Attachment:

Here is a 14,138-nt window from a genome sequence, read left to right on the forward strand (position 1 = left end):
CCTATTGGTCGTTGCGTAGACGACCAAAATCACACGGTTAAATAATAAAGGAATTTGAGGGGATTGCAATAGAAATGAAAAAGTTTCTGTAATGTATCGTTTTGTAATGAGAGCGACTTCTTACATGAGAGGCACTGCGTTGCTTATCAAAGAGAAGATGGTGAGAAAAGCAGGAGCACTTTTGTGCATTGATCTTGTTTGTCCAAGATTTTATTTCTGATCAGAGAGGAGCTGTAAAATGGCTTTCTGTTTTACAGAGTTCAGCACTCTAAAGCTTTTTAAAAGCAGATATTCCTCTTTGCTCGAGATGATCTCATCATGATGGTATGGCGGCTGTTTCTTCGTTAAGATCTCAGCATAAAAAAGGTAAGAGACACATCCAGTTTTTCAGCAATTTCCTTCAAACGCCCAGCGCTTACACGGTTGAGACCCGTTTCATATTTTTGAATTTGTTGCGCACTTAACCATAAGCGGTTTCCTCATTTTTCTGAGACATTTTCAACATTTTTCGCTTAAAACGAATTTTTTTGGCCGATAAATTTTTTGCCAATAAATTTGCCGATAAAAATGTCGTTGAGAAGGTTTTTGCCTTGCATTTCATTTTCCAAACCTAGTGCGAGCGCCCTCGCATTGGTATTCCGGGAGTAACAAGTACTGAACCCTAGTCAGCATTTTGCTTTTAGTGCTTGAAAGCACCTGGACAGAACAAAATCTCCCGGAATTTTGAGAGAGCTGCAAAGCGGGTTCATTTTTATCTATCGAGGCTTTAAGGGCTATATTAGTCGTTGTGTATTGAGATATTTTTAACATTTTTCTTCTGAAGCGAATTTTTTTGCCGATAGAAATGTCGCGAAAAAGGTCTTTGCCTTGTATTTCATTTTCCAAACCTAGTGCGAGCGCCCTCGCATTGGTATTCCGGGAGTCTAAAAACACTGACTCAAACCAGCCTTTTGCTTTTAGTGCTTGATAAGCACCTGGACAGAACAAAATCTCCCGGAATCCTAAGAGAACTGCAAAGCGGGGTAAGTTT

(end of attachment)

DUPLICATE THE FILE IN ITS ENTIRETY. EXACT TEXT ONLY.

Here is a 14,138-nt window from a genome sequence, read left to right on the forward strand (position 1 = left end):
CCTATTGGTCGTTGCGTAGACGACCAAAATCACACGGTTAAATAATAAAGGAATTTGAGGGGATTGCAATAGAAATGAAAAAGTTTCTGTAATGTATCGTTTTGTAATGAGAGCGACTTCTTACATGAGAGGCACTGCGTTGCTTATCAAAGAGAAGATGGTGAGAAAAGCAGGAGCACTTTTGTGCATTGATCTTGTTTGTCCAAGATTTTATTTCTGATCAGAGAGGAGCTGTAAAATGGCTTTCTGTTTTACAGAGTTCAGCACTCTAAAGCTTTTTAAAAGCAGATATTCCTCTTTGCTCGAGATGATCTCATCATGATGGTATGGCGGCTGTTTCTTCGTTAAGATCTCAGCATAAAAAAGGTAAGAGACACATCCAGTTTTTCAGCAATTTCCTTCAAACGCCCAGCGCTTACACGGTTGAGACCCGTTTCATATTTTTGAATTTGTTGCGCACTTAACCATAAGCGGTTTCCTCATTTTTCTGAGACATTTTCAACATTTTTCGCTTAAAACGAATTTTTTTGGCCGATAAATTTTTTGCCAATAAATTTGCCGATAAAAATGTCGTTGAGAAGGTTTTTGCCTTGCATTTCATTTTCCAAACCTAGTGCGAGCGCCCTCGCATTGGTATTCCGGGAGTAACAAGTACTGAACCCTAGTCAGCATTTTGCTTTTAGTGCTTGAAAGCACCTGGACAGAACAAAATCTCCCGGAATTTTGAGAGAGCTGCAAAGCGGGTTCATTTTTATCTATCGAGGCTTTAAGGGCTATATTAGTCGTTGTGTATTGAGATATTTTTAACATTTTTCTTCTGAAGCGAATTTTTTTGCCGATAGAAATGTCGCGAAAAAGGTCTTTGCCTTGTATTTCATTTTCCAAACCTAGTGCGAGCGCCCTCGCATTGGTATTCCGGGAGTCTAAAAACACTGACTCAAACCAGCCTTTTGCTTTTAGTGCTTGATAAGCACCTGGACAGAACAAAATCTCCCGGAATCCTAAGAGAACTGCAAAGCGGGGTAAGTTT